The two freshmen were the stars, but make no mistake: Maryland blew out Virginia Tech on the strength of a dominant all-around team performance. And the season is starting to look very promising indeed.
Many have said that Maryland's non-conference schedule this season was weak. Too weak, maybe. That maybe ACC play would come as a shock to them when they took that step up in quality.
They saw tougher opposition, sure, when they hosted Virginia Tech to open up the ACC schedule. Maybe not much tougher than some of their cupcake fodder, but certainly a step up nonetheless. And it turns out they didn't miss a beat.
The Terrapins lead wire-to-wire, usually by double-digits. They out-executed Virginia Tech in the halfcourt and often beat the Hokies at their own game on the break. They shared the ball, took care of it, shot well, rebounded, and defended at a high level. The final score, a 94-71 win, didn't even entirely do justice to how good Maryland was and how large the margin could've easily been.
In short: it looked like this team is for real, competition be damned.
Two unexpected, youthful figures led the way for the Terps: Jake Layman and Seth Allen, who were Maryland's two leading scorers and combined for 41 point between them. Suspected by many to be the odd man out in conference play, Layman started in place of the injured Nick Faust, who got nicked up in practice and was dealing with a shoulder injury. And the freshman rewarded Turgeon for the decision, finishing with 18 first-half points on 6-7 shooting. He was quieter in the second, not forcing matters, but still finished with 20 points, 8 boards, 3 assists and 2 blocks, an all-around impressive performance that will have him challenging for a starting spot in the coming days.
As Layman slowed in the second, Allen took up the slack in the second. He finished with 14 points in the second half and 21 for the game on a hugely-efficient 8-12 from the field, lighting up Tech's defense. He continues to be an impressive sparkplug off the bench, with shooting, quickness, and scoring instinct that most second units can't hang with.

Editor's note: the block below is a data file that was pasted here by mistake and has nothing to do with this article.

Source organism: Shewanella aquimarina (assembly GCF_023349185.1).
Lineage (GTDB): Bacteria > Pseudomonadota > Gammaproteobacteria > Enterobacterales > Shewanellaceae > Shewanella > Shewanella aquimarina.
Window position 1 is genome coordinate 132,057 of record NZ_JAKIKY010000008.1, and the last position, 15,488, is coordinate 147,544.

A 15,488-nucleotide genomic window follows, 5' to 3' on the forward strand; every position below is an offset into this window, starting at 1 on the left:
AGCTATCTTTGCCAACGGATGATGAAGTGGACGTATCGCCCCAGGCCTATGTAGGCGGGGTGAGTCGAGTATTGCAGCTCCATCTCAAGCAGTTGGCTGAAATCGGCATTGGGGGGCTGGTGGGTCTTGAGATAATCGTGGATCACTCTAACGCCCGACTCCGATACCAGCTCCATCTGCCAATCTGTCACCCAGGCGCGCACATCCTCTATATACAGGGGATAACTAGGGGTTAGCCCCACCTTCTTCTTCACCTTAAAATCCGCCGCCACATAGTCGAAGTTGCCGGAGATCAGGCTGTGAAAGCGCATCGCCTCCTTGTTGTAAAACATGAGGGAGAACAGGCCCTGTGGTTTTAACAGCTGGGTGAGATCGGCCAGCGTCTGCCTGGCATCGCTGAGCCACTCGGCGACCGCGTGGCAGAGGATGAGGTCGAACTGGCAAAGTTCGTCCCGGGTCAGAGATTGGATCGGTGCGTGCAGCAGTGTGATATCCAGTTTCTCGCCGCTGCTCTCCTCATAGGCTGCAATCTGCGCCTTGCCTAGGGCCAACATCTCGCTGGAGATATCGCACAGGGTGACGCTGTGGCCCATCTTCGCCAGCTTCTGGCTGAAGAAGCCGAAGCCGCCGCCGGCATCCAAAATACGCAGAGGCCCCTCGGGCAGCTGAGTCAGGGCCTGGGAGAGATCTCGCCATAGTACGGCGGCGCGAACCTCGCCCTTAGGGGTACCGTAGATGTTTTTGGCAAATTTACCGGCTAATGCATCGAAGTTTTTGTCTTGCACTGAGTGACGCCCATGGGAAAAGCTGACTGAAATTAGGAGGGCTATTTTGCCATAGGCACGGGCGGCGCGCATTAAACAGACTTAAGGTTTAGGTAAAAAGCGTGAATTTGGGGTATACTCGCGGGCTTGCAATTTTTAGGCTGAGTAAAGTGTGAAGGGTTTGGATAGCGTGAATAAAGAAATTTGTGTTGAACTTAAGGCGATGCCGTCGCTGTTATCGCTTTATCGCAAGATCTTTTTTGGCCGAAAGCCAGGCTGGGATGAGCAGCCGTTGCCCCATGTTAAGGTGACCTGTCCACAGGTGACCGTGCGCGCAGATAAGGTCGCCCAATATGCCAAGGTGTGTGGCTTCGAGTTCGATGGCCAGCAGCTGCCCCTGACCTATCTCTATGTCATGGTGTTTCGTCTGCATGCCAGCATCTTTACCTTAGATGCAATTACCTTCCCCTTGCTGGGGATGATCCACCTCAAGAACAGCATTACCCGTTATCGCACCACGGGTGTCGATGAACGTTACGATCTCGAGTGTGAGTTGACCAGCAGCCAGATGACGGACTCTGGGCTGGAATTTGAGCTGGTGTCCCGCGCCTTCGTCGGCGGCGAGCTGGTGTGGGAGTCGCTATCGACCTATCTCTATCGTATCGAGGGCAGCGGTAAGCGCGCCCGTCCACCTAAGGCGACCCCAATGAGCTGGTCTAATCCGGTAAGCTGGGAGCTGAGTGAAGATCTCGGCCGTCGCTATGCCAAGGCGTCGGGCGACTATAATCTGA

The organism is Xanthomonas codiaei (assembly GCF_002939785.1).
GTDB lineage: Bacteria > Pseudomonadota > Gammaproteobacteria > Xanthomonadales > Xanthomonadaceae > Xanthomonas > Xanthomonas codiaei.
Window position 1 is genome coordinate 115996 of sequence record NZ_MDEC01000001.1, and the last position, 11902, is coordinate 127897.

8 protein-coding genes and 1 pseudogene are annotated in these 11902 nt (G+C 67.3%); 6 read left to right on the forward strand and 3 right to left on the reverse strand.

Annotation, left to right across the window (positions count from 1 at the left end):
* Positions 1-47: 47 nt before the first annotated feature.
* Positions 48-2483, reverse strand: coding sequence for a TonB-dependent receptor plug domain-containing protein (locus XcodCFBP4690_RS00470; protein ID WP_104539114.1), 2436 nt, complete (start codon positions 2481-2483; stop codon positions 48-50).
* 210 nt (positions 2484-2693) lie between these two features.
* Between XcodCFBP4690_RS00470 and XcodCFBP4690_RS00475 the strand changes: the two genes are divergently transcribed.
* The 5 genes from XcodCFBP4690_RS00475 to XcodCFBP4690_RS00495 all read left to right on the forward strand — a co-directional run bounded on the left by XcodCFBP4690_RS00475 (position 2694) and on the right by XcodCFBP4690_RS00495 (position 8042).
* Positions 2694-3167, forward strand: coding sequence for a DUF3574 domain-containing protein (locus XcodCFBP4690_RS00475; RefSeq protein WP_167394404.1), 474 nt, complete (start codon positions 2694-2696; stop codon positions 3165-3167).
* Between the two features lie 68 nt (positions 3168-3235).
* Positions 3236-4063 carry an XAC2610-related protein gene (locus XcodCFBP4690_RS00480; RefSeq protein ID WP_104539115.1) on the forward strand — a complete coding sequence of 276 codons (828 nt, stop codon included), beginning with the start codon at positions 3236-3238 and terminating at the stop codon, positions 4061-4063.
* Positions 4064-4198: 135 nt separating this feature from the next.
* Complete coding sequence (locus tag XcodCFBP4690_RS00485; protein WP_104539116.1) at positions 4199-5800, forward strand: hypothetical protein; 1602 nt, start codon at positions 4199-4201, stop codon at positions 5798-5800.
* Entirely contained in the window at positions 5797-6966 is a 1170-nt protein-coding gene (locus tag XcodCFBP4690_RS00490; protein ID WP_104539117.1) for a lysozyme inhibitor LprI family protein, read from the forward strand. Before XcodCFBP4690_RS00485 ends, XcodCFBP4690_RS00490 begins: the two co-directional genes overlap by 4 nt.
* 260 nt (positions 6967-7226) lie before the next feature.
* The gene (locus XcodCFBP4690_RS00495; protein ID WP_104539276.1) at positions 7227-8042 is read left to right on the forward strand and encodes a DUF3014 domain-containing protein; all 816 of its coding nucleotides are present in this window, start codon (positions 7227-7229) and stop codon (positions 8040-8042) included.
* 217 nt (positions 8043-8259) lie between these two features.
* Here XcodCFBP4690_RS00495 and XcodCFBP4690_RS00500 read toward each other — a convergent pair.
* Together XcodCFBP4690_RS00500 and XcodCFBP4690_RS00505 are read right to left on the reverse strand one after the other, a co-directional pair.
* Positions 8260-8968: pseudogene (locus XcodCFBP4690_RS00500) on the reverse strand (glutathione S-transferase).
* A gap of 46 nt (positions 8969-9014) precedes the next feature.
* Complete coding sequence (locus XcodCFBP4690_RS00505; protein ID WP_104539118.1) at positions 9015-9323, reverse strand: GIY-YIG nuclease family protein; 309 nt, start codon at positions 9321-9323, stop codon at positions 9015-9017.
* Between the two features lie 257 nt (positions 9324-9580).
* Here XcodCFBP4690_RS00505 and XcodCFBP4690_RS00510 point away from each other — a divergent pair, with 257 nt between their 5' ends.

But this was not a case of two players carrying the team. Layman and Allen were the right guys at the right times, reaping the rewards of a fantastic all-around performance. The offense executed wonderfully. The defense forced turnovers and generated easy buckets. Everyone shared the ball until a good look presented itself. Today, the guys with the looks were Layman and Allen. But don't expect that necessarily to hold true consistently. Dez Wells, Alex Len, Logan Aronhalt, Pe`Shon Howard - any of them played well enough to get those types of numbers today, and in the future there will be games where they will. Make no mistake: this is a team, and a well-balanced one at that. Keying on one guy is a fool's errand for opponents, and it's going to make Maryland a very difficult team to beat.
That said, we are Maryland fans, after all, so there's a natural tendency to guard against getting carried away. And after all, it was only Virginia Tech. Sure, the Hokies beat Oklahom State and Iowa. Of course, they also got blown out by BYU and lost to Georgia Southern, too. So no, they're probably not NCAA Tournament material. But nor are they an awful team. They aren't very good, but they're not awful. And you'd certainly expect them to do better than losing by 23 in their conference opener.
Maryland deserves credit for how well they played. And it was very well indeed. Aside from a sloppy spell in the second half where they were challenged by Tech's press, virtually nothing went wrong and everything went right. It was a dominant performance. Imperious. And it's a very, very encouraging sign for Maryland's future.
There are a few interesting talking points, especially what happens with the starting lineup in the coming games. But there'll be time for that later. ACC wins like this have been lean for the program in recent years: savor them, now that they're finally back.